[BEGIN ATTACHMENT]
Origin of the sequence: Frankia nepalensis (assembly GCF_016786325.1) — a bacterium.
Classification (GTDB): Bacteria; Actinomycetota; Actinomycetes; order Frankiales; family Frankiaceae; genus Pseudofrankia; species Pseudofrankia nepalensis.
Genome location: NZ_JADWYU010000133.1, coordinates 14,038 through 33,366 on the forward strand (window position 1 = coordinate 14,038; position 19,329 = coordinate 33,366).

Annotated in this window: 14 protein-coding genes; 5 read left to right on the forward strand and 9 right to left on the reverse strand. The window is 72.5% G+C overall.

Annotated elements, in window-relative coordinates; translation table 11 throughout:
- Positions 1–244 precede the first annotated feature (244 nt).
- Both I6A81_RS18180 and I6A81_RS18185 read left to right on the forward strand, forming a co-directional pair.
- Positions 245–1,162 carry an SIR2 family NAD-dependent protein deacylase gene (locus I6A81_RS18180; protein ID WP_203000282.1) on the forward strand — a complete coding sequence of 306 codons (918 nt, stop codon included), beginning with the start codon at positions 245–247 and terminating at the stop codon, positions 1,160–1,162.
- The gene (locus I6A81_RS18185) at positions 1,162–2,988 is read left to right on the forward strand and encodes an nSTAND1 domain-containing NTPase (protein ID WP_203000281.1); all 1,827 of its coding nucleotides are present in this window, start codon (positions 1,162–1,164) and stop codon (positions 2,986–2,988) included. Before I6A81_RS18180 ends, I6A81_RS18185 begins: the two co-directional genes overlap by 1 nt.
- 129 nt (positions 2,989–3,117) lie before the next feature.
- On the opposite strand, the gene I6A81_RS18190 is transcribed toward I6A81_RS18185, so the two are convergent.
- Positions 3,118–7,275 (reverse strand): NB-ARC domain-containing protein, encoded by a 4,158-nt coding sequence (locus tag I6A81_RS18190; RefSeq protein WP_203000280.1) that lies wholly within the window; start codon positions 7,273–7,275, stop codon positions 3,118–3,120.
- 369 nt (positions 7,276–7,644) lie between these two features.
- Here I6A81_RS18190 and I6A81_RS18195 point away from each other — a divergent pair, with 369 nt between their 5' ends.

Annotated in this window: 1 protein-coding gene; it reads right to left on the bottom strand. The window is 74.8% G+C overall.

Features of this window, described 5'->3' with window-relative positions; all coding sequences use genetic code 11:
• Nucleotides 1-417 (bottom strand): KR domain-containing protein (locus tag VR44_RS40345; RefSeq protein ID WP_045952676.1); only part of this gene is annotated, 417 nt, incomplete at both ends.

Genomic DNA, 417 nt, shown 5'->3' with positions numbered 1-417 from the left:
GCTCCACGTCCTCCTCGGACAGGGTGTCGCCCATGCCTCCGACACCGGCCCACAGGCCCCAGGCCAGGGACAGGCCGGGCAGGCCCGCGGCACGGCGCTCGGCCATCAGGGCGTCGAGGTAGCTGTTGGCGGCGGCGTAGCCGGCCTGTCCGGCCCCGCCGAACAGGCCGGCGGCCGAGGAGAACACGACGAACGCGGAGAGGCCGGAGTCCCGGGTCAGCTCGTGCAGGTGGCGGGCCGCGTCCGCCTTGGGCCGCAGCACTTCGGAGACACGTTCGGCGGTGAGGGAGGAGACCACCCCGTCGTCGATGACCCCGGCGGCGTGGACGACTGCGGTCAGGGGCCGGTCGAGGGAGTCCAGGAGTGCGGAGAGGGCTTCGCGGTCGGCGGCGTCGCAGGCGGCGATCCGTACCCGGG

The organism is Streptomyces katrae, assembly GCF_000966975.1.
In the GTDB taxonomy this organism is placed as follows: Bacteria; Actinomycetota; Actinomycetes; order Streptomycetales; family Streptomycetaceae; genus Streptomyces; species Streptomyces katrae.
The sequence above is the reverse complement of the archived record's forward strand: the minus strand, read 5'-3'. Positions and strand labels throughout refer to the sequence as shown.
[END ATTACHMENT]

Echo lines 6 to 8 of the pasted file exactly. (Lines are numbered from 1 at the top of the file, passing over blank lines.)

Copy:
- Positions 1–244 precede the first annotated feature (244 nt).
- Both I6A81_RS18180 and I6A81_RS18185 read left to right on the forward strand, forming a co-directional pair.
- Positions 245–1,162 carry an SIR2 family NAD-dependent protein deacylase gene (locus I6A81_RS18180; protein ID WP_203000282.1) on the forward strand — a complete coding sequence of 306 codons (918 nt, stop codon included), beginning with the start codon at positions 245–247 and terminating at the stop codon, positions 1,160–1,162.